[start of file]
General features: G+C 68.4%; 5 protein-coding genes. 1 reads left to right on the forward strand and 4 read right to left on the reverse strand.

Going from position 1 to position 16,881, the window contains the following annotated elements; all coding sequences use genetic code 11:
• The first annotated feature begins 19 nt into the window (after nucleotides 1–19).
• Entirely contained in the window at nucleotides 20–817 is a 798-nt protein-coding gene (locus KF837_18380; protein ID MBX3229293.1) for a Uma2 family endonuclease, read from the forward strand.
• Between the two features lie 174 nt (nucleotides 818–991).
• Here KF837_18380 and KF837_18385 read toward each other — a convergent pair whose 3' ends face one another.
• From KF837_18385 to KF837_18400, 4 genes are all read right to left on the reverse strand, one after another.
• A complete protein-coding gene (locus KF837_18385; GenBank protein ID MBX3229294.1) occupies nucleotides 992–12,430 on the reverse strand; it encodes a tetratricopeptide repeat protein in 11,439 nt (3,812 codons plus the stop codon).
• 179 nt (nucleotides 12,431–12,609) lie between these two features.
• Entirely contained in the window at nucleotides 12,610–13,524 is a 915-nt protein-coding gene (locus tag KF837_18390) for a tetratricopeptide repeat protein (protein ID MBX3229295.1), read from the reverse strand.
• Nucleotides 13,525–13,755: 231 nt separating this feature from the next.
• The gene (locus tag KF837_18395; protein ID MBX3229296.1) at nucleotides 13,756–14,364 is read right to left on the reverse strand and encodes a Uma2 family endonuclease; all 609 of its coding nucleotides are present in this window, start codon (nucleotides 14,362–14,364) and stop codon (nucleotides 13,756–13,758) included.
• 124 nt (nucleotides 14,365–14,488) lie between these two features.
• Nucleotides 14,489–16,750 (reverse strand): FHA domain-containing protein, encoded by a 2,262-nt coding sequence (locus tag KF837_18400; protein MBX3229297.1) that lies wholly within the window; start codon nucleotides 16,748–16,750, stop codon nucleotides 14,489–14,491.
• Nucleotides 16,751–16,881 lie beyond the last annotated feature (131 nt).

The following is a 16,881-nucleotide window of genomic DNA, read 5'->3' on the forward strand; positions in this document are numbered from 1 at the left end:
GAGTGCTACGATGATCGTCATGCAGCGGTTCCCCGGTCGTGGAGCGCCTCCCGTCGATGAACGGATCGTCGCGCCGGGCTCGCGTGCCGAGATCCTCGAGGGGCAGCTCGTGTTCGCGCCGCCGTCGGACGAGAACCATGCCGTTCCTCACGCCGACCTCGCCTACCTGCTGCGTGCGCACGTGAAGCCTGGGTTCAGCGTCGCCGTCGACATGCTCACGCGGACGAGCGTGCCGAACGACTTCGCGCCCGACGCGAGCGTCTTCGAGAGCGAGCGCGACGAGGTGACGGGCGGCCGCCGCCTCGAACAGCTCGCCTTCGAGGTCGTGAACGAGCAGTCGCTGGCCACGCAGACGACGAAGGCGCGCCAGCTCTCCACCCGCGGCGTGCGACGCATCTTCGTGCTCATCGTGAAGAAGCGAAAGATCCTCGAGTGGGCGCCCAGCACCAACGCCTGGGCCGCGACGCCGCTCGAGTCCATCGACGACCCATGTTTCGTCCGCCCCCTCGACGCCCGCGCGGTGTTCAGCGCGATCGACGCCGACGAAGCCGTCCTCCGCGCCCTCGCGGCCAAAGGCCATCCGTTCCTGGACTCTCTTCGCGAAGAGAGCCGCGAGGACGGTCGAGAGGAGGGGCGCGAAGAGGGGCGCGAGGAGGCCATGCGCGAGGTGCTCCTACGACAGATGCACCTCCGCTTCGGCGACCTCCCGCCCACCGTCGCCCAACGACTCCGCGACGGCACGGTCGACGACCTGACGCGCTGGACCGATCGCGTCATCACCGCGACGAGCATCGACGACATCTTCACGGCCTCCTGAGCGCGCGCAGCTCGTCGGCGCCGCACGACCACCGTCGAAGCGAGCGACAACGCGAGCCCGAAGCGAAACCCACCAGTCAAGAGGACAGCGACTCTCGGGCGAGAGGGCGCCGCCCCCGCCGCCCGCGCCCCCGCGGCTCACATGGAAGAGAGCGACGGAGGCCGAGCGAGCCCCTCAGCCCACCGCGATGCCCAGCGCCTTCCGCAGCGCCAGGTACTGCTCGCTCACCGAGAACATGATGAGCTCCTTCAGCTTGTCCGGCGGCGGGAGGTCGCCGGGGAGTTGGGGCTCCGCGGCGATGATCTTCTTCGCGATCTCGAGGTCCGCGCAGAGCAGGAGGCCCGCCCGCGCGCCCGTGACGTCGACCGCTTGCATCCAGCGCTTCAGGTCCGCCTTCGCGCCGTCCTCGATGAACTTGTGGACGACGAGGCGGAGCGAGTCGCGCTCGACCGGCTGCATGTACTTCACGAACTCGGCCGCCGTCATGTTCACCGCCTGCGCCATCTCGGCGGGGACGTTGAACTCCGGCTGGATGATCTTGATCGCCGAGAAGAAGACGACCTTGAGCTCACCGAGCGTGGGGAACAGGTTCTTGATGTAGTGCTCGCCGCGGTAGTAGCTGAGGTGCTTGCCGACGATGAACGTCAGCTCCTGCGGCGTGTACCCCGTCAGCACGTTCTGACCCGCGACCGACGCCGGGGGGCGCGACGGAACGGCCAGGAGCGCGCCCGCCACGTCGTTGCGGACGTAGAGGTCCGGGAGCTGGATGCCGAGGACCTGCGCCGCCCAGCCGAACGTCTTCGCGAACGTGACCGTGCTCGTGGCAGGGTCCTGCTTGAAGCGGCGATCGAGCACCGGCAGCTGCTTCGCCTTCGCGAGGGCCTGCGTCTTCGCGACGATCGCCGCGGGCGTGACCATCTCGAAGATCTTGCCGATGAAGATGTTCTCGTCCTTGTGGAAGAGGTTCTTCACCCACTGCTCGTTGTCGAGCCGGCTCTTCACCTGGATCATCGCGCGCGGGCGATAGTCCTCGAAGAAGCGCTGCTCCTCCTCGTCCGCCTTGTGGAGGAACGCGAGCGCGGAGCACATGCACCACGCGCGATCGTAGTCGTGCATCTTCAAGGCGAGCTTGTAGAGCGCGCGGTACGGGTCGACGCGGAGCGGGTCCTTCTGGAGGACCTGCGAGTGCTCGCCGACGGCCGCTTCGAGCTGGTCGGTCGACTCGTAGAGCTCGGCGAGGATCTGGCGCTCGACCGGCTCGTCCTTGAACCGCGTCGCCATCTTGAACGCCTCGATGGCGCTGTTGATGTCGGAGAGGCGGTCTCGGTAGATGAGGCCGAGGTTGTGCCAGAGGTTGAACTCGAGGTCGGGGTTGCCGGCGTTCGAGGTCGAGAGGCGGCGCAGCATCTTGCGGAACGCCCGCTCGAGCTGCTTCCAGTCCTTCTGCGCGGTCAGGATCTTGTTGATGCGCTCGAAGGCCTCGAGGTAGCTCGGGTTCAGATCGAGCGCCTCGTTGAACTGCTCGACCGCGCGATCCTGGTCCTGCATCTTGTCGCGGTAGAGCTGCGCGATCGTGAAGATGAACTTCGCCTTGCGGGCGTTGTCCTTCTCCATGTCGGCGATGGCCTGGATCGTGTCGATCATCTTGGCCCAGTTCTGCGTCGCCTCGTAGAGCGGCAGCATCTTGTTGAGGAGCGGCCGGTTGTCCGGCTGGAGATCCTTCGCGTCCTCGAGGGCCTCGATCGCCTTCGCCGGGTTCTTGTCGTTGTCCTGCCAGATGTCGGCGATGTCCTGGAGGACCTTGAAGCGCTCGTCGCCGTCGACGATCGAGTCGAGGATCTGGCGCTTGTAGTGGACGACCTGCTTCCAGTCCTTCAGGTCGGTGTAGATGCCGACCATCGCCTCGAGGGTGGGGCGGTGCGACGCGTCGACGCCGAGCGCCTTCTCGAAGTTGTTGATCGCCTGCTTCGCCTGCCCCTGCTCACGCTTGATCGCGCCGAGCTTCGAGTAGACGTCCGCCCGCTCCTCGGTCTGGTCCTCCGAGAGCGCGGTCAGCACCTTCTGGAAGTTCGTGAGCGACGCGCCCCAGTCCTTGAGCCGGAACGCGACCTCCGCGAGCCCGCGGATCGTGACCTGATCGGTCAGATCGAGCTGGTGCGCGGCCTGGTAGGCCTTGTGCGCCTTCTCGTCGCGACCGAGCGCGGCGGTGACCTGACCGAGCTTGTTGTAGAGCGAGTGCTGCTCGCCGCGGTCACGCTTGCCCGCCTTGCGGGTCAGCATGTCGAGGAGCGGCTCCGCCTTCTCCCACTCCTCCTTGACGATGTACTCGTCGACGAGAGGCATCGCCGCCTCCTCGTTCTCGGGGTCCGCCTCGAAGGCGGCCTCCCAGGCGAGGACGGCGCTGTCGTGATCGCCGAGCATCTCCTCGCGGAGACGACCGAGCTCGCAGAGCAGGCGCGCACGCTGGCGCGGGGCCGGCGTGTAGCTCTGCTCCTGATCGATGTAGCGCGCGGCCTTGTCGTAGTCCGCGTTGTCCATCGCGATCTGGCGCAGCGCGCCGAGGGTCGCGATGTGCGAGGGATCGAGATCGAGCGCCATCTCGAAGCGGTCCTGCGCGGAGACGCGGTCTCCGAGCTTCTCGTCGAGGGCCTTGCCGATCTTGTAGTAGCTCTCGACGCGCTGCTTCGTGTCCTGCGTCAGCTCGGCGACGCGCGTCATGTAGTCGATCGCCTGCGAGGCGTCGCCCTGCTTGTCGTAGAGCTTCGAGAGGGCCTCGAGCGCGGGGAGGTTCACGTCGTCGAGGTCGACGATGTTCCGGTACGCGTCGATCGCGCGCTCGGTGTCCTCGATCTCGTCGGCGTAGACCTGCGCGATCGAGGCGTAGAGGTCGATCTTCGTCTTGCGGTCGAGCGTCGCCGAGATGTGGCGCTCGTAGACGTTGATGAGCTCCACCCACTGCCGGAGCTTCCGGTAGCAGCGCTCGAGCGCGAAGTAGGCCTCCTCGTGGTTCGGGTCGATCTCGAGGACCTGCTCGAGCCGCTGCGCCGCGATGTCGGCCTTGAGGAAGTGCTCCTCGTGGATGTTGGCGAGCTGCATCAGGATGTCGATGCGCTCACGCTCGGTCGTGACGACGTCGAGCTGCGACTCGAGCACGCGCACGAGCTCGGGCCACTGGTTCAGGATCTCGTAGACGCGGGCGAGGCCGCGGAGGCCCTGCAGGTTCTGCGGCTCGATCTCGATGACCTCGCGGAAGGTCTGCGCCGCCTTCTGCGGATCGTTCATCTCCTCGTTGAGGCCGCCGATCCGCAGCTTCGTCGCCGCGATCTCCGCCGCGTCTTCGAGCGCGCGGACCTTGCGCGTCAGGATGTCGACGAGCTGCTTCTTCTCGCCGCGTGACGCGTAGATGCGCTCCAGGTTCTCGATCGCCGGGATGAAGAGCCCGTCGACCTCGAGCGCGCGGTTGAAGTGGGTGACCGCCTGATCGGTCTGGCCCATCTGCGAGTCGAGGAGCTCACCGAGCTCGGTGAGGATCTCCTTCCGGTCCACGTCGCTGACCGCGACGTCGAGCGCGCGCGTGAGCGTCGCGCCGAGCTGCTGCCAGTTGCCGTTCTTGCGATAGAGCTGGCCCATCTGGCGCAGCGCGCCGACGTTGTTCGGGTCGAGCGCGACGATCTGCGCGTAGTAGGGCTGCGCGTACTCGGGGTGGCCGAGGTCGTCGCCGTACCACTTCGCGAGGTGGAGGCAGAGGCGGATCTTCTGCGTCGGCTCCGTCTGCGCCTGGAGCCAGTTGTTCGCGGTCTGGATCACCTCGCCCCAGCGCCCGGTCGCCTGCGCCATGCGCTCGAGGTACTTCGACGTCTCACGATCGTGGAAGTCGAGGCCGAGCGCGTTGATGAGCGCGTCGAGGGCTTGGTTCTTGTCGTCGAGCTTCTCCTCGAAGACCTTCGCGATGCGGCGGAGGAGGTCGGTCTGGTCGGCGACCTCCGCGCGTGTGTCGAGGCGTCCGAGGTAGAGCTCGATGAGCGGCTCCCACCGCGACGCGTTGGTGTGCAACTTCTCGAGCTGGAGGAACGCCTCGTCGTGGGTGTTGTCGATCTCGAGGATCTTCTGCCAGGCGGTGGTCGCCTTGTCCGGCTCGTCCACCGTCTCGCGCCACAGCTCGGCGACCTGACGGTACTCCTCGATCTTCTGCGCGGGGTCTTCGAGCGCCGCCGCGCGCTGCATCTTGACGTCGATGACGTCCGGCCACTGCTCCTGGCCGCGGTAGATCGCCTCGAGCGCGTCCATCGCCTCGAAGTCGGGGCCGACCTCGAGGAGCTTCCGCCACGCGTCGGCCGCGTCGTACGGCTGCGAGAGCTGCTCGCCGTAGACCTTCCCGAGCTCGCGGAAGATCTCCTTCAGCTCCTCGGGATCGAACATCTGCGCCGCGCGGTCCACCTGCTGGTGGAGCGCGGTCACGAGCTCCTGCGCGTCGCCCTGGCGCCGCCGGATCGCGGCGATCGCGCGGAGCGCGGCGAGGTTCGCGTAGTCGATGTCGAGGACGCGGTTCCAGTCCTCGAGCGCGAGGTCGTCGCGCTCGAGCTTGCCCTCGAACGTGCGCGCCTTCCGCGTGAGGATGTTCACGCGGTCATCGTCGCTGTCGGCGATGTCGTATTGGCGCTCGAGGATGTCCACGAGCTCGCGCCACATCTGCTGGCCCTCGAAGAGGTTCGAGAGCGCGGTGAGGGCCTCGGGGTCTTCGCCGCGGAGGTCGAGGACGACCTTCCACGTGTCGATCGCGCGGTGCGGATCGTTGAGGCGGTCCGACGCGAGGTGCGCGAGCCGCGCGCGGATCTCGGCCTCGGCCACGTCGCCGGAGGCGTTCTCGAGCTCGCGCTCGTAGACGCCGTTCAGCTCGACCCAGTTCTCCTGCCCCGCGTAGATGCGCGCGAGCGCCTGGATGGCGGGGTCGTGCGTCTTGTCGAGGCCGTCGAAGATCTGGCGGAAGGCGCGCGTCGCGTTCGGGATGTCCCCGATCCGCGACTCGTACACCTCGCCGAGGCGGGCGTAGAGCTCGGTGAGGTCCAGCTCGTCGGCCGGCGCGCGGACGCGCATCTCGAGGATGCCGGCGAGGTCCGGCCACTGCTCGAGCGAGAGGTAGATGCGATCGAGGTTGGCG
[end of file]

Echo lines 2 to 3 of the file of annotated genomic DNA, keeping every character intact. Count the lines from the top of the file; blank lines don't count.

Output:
Going from position 1 to position 16,881, the window contains the following annotated elements; all coding sequences use genetic code 11:
• The first annotated feature begins 19 nt into the window (after nucleotides 1–19).